$$ \begin{align} m &= 1,& 100 &= 1\cdot(2b + 1),& b &= 49\frac 1 2,& c &= 50\frac 1 2 \\ m &= 2,& 100 &= 2\cdot(2b + 1),& b &= 24,& c &= 26 \\ m &= 4,& 100 &= 4\cdot(2b + 1),& b &= 10\frac 1 2,& c &= 14\frac 1 2 \\ m &= 5,& 100 &= 5\cdot(2b + 1),& b &= 7\frac 1 2,& c &= 12\frac 1 2 \end{align} $$Only one of these solutions satisfies the requirement that all the numbers be positive integers. To see why, let's consider what happens if \(a\) is even. If \(a\) is even, then \(m(2b + m)\) must also be even. However, whenever \(m\) is odd, the expression \(m(2b + m)\) must also be odd. Therefore \(m\) odd can never lead to a solution for \(a\) even; \(m\) must also be even. What about the case above where \(m = 4\)? Let's consider the case where \(a = {2^n}p\) and \(p\) is odd. Then \({2^{2n}}p^2 = m(2b + m)\) Clearly, if \(m = 2^{2n}\), then \(p = 2b + 2^{2n}\). However, this contradicts the stipulation that \(p\) must be odd. Similar reasoning applies if \(p = qr\) and \(m = 2^{2n}q\). Therefore, \(m = 2^{2n}\) cannot lead to a solution. In summary, for \(a\) even, there are no integer solutions when \(m\) is odd or when \(m\) contains all the \(2\)s in \(a^2\).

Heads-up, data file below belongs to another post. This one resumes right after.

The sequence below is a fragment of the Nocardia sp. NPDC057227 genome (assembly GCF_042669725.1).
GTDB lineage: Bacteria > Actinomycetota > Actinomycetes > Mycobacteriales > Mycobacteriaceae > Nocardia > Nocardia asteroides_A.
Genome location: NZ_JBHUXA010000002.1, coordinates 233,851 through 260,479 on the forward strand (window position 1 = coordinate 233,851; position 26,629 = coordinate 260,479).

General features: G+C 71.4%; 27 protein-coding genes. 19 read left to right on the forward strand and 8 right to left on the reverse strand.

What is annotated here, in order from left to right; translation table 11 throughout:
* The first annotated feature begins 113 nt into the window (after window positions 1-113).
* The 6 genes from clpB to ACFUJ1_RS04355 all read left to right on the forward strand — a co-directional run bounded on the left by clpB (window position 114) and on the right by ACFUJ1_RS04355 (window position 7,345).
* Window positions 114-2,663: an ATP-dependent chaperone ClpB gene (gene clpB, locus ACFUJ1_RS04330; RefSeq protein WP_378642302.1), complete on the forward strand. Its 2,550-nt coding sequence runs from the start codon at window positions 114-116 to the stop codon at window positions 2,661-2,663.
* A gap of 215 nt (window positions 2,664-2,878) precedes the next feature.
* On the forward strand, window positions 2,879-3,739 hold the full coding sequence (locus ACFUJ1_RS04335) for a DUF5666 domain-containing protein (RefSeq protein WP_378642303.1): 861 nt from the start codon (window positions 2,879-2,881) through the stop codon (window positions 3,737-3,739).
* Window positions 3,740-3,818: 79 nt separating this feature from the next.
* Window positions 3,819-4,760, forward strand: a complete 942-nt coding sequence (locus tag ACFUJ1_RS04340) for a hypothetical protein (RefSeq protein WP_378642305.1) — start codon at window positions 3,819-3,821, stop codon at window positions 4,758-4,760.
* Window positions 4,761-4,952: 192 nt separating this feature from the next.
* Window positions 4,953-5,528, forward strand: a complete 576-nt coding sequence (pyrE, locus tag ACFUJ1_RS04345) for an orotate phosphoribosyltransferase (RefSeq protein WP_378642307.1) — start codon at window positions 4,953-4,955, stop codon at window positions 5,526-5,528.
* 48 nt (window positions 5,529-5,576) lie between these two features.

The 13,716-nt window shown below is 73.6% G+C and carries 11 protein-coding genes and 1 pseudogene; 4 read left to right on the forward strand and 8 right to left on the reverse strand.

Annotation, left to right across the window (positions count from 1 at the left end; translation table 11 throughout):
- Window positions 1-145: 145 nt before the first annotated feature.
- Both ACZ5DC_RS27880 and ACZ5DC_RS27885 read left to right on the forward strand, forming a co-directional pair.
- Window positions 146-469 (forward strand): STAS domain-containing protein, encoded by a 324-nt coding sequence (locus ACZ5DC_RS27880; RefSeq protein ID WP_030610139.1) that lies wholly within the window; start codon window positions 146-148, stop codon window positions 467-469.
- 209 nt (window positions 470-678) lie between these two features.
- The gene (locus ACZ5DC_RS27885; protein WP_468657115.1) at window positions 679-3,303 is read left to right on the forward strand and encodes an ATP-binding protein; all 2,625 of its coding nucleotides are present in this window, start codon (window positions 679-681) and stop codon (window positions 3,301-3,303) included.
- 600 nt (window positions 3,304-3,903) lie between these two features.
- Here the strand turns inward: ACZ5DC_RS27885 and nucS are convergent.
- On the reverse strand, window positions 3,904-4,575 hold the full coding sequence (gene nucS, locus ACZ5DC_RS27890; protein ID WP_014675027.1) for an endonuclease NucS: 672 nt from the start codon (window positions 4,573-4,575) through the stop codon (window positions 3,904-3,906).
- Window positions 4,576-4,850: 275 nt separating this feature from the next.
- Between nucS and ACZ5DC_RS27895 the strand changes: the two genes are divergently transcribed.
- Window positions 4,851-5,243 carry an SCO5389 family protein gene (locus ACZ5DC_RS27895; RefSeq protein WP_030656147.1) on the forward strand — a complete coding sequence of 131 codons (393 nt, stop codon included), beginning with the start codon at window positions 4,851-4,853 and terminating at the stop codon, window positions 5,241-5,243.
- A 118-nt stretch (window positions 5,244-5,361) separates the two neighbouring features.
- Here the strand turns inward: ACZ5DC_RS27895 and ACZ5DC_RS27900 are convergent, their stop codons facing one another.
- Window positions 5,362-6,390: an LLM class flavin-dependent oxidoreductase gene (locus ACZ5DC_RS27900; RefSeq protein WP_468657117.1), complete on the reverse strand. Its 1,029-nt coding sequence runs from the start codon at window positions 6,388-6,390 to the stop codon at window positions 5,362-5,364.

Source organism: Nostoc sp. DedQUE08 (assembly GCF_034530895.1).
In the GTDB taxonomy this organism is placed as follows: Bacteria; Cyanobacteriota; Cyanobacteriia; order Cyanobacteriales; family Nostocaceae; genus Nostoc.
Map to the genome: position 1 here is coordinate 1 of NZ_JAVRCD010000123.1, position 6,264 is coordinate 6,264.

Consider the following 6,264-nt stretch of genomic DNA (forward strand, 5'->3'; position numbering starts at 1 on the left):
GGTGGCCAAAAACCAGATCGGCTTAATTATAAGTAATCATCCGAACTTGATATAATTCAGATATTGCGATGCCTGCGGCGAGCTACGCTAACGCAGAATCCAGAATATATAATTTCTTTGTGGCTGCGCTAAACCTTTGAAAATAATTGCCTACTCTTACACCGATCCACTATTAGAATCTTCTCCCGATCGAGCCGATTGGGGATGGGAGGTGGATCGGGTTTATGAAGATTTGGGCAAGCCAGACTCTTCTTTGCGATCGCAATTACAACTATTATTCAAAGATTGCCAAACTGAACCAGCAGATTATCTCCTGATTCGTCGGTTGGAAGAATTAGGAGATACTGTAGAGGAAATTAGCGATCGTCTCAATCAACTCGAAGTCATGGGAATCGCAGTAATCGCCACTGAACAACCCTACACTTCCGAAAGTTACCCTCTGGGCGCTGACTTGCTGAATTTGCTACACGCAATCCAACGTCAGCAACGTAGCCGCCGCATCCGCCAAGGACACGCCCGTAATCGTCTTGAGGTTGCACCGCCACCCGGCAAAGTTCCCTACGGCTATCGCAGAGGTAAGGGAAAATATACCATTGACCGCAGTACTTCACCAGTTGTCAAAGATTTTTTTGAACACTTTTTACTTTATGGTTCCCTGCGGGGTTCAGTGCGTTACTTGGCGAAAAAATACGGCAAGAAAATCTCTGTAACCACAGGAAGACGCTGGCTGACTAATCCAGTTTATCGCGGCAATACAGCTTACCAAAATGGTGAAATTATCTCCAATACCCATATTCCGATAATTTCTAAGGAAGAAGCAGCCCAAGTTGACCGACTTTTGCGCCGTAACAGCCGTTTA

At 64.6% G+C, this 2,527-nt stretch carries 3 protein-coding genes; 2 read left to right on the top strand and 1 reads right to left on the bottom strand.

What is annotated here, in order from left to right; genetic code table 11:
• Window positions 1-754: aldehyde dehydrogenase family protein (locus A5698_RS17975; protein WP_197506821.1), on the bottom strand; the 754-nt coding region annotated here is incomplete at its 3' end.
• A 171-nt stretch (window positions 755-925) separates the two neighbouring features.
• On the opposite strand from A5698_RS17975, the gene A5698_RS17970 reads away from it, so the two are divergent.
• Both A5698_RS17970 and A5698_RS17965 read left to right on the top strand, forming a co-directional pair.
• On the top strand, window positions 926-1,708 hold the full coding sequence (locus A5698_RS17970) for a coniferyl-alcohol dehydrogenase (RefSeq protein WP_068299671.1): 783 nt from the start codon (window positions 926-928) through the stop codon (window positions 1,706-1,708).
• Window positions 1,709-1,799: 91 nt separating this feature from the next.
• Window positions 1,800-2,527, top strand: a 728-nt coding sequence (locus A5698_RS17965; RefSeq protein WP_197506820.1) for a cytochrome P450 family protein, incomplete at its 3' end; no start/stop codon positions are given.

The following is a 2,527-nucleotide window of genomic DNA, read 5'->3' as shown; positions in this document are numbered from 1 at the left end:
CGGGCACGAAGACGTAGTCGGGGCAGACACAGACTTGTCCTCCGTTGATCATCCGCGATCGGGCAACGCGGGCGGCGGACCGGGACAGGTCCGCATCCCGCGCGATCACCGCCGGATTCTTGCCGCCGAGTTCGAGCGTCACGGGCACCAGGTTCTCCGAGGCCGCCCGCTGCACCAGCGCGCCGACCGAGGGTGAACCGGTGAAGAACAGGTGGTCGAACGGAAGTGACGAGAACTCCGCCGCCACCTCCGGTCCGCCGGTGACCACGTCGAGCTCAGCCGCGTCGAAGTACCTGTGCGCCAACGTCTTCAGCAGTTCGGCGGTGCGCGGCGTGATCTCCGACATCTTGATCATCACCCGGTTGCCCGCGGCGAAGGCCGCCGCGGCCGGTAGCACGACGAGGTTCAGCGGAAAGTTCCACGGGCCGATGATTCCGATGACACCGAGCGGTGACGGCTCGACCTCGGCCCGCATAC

Let's take a look at one more example. Suppose \(a = 360\), \(a^2 = 129,600\). There are \(105\) factors of \(129,600\) of which \(52\) are less than \(360\). We can count the factors by looking at the prime factorization of \(129,600\). Let's start with the prime factorization of \(360\).
\(360 = 2^{3}\cdot3^{2}\cdot5^{1}\)
Squaring it gives a prime factorization for \(129,600\) of:
\(129,600 = 2^{6}\cdot3^{4}\cdot5^{2}\)